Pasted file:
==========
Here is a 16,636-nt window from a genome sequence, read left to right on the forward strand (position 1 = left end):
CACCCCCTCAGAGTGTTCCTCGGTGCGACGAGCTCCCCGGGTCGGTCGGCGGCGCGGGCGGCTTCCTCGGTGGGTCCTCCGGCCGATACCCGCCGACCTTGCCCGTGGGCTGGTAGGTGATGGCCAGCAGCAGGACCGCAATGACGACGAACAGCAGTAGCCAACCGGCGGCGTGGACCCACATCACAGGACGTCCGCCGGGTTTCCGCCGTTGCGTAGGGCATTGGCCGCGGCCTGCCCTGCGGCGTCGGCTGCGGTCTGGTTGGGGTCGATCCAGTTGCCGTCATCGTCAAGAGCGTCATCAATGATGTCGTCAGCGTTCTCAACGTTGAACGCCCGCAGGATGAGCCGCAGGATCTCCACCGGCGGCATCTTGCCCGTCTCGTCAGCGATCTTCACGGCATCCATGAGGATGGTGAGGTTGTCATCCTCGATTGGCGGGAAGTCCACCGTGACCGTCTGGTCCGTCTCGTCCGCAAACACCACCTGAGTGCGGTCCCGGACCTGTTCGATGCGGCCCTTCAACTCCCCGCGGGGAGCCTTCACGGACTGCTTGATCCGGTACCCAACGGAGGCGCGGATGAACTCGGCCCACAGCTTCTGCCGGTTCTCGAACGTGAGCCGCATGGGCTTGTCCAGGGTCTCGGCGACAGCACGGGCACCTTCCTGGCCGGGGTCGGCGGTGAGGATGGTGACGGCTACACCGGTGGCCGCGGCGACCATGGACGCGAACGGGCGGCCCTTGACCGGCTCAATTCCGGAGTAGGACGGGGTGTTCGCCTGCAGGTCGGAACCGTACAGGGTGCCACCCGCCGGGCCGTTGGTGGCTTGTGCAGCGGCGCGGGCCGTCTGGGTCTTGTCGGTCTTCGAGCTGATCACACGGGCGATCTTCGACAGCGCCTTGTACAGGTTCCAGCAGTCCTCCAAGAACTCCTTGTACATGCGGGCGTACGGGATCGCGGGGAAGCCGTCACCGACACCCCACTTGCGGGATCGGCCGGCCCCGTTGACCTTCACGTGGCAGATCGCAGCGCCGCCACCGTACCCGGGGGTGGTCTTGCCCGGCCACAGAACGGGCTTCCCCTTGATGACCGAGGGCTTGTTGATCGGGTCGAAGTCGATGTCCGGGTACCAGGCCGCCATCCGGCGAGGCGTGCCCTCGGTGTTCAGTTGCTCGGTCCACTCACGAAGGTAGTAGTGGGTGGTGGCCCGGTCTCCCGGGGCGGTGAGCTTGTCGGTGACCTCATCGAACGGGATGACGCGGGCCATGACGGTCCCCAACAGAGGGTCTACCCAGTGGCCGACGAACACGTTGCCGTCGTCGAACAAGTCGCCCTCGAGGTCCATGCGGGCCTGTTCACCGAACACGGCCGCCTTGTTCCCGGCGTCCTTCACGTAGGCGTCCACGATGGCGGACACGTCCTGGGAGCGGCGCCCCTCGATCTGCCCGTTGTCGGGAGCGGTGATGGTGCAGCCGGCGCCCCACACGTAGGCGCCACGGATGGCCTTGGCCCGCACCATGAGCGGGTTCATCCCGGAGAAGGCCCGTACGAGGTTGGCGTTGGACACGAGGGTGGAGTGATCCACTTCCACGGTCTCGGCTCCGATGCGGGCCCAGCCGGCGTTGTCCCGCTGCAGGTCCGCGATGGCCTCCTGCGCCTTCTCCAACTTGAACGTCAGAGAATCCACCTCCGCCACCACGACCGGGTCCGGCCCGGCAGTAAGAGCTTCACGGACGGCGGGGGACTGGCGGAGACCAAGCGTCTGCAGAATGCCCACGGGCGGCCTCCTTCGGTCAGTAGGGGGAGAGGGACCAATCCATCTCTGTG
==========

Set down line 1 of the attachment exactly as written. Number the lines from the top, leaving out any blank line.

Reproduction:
Here is a 16,636-nt window from a genome sequence, read left to right on the forward strand (position 1 = left end):